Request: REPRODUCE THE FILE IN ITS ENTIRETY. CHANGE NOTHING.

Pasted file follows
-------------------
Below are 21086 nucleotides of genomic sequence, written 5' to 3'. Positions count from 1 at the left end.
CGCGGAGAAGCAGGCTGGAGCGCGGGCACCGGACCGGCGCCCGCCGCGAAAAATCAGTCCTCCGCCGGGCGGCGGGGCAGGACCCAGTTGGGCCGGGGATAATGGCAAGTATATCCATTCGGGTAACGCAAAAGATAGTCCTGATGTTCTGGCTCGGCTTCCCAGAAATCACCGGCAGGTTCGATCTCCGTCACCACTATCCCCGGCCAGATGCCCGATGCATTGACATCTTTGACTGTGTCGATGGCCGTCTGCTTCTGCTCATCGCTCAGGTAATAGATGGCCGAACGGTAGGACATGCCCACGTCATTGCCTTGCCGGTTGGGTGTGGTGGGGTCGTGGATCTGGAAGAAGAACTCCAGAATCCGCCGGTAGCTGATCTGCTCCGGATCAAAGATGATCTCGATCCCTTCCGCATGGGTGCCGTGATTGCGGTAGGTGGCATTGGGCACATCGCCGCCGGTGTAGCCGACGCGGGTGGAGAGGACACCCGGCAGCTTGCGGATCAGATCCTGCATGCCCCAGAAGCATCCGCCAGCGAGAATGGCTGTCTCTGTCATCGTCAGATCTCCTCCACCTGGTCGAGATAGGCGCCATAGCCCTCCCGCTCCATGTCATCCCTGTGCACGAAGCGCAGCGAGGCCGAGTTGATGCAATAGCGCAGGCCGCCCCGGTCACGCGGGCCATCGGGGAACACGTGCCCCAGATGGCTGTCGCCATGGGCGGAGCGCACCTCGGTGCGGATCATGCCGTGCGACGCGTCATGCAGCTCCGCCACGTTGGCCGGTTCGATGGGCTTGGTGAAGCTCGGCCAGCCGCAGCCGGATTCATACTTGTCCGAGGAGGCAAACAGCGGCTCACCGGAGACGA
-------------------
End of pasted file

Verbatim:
Below are 21086 nucleotides of genomic sequence, written 5' to 3'. Positions count from 1 at the left end.
CGCGGAGAAGCAGGCTGGAGCGCGGGCACCGGACCGGCGCCCGCCGCGAAAAATCAGTCCTCCGCCGGGCGGCGGGGCAGGACCCAGTTGGGCCGGGGATAATGGCAAGTATATCCATTCGGGTAACGCAAAAGATAGTCCTGATGTTCTGGCTCGGCTTCCCAGAAATCACCGGCAGGTTCGATCTCCGTCACCACTATCCCCGGCCAGATGCCCGATGCATTGACATCTTTGACTGTGTCGATGGCCGTCTGCTTCTGCTCATCGCTCAGGTAATAGATGGCCGAACGGTAGGACATGCCCACGTCATTGCCTTGCCGGTTGGGTGTGGTGGGGTCGTGGATCTGGAAGAAGAACTCCAGAATCCGCCGGTAGCTGATCTGCTCCGGATCAAAGATGATCTCGATCCCTTCCGCATGGGTGCCGTGATTGCGGTAGGTGGCATTGGGCACATCGCCGCCGGTGTAGCCGACGCGGGTGGAGAGGACACCCGGCAGCTTGCGGATCAGATCCTGCATGCCCCAGAAGCATCCGCCAGCGAGAATGGCTGTCTCTGTCATCGTCAGATCTCCTCCACCTGGTCGAGATAGGCGCCATAGCCCTCCCGCTCCATGTCATCCCTGTGCACGAAGCGCAGCGAGGCCGAGTTGATGCAATAGCGCAGGCCGCCCCGGTCACGCGGGCCATCGGGGAACACGTGCCCCAGATGGCTGTCGCCATGGGCGGAGCGCACCTCGGTGCGGATCATGCCGTGCGACGCGTCATGCAGCTCCGCCACGTTGGCCGGTTCGATGGGCTTGGTGAAGCTCGGCCAGCCGCAGCCGGATTCATACTTGTCCGAGGAGGCAAACAGCGGCTCACCGGAGACGA